Vandalism, squatters, and environmental damage are but some of the many problems a vacant home might face. Many of the liabilities you encounter may be unexpected, and you may not even have a chance to prepare for them. However, the following measures should help out considerably.

1. Get Vacant Home Insurance


This is probably the best option if you are worried about a monetary hit from damage to your property. Vacant insurance is needed when a property is going to be left empty for more than 30 – 60 days, depending on the insurance provider, the policy terms, and other factors.

Many people erroneously believe that if they already have home insurance, they don’t need another type of insurance. Sadly, this isn’t the case. Most home insurance policies have clauses that will stop coverage if your home is left vacant for a prolonged period of time.

Vacant insurance, on the other hand, becomes active when a home has been vacant for a specific amount of time.

It isn’t just holiday homes that can benefit from this type of insurance. According to Seneca Insurance Company, a New York-based firm, the Covid-19 pandemic affected the real estate sector greatly.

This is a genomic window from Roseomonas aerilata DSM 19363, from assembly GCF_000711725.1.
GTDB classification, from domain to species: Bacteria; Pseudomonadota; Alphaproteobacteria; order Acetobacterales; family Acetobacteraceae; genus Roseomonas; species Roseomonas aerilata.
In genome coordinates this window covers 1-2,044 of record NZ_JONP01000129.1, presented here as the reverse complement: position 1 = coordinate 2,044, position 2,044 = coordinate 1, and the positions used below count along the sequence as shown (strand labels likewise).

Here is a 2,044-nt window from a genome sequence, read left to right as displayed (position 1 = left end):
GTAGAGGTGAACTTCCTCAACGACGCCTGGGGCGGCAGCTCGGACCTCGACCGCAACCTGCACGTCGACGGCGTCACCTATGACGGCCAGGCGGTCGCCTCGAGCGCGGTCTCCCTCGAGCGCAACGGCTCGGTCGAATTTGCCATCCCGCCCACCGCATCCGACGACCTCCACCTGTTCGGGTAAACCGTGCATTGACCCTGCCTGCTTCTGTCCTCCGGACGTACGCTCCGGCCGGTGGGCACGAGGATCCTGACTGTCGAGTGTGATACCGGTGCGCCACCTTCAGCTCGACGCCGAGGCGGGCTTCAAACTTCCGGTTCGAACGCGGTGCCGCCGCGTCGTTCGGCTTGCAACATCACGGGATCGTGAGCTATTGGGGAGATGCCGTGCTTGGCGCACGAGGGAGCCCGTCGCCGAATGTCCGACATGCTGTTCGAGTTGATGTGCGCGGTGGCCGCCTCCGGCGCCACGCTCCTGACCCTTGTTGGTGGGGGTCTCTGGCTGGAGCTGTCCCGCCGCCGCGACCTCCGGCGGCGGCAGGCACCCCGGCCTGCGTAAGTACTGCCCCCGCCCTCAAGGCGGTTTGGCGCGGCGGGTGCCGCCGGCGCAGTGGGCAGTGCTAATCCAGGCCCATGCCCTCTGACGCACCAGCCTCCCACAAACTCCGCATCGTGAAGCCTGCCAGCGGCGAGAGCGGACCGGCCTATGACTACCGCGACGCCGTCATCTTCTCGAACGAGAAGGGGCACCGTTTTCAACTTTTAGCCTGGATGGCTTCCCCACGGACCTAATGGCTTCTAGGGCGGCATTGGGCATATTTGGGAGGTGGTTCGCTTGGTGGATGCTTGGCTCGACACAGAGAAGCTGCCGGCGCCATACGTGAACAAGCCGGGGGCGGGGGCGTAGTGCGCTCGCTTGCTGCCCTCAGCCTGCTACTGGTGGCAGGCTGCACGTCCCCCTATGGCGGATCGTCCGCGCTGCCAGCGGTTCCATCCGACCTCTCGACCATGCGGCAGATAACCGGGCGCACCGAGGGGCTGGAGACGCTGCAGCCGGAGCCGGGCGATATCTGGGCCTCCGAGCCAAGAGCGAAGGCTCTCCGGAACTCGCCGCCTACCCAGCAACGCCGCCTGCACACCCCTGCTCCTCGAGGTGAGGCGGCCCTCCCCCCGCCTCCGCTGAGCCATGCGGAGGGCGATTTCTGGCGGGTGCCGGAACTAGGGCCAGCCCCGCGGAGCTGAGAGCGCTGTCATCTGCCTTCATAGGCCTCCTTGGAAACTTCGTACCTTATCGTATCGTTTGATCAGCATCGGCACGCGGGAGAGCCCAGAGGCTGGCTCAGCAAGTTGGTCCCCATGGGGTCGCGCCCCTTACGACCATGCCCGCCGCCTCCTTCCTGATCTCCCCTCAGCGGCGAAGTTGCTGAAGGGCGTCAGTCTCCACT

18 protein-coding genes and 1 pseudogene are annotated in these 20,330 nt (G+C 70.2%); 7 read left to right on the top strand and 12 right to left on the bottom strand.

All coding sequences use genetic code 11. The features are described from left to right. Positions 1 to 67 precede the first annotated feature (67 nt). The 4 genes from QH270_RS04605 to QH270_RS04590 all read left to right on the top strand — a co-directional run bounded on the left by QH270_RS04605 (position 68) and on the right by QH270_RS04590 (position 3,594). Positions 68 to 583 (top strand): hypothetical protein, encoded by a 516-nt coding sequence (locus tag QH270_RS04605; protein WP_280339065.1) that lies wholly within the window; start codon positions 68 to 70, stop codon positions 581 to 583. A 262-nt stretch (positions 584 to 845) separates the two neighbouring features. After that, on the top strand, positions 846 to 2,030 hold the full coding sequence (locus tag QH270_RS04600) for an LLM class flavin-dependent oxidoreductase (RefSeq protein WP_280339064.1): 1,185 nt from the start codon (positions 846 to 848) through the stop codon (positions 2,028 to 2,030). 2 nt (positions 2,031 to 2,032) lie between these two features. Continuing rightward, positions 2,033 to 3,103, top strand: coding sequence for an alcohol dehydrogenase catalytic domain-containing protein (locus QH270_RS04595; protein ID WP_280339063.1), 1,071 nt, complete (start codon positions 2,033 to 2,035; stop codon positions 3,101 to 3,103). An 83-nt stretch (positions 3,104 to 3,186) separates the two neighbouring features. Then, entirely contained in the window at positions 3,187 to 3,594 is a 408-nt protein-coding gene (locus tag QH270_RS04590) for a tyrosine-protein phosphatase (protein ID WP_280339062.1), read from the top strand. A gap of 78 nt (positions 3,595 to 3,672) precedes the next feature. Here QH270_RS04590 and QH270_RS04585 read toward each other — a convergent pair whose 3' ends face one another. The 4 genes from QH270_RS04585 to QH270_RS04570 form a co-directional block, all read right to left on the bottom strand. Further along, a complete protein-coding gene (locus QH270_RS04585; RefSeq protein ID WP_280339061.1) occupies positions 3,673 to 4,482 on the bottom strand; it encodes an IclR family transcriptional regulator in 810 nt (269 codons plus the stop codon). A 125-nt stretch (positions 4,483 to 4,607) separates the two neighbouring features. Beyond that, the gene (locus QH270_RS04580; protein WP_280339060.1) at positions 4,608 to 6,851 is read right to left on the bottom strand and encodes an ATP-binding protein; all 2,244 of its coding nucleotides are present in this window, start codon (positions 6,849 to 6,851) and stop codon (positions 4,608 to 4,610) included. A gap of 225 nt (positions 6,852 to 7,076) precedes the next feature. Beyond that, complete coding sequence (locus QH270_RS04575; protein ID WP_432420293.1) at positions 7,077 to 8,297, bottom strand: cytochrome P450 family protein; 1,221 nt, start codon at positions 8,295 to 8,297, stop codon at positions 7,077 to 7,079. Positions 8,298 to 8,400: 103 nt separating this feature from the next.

These effects were severe enough that many properties ended up either abandoned or left vacant. Sure, many of them were repurposed, but many more continued to remain empty and unused. Vacant insurance has helped owners of such properties reduce their costs when liabilities arise.

2. Install Modern Security Systems


This approach is more for those worried about break-ins, vandalism, and theft. Modern security systems are fantastic for 24/7 monitoring of your holiday home. You might even be surprised by some of the features that they have.

In addition to a live video feed, they often come with motion and noise-sensing features.  This means you get an alert when movement or sounds are detected. Door and window sensors are also a common feature that will alert you if they have been opened or breached.

In case you don’t feel like keeping a close watch on the feed, you don’t have to worry. Some security systems offer remote monitoring by a professional security company that informs law enforcement when a break-in occurs. For added security and peace of mind, considering physical barriers like a well-constructed fence highlighted at Big Tex, can complement your technological measures, creating a comprehensive approach to safeguarding your property against potential intruders.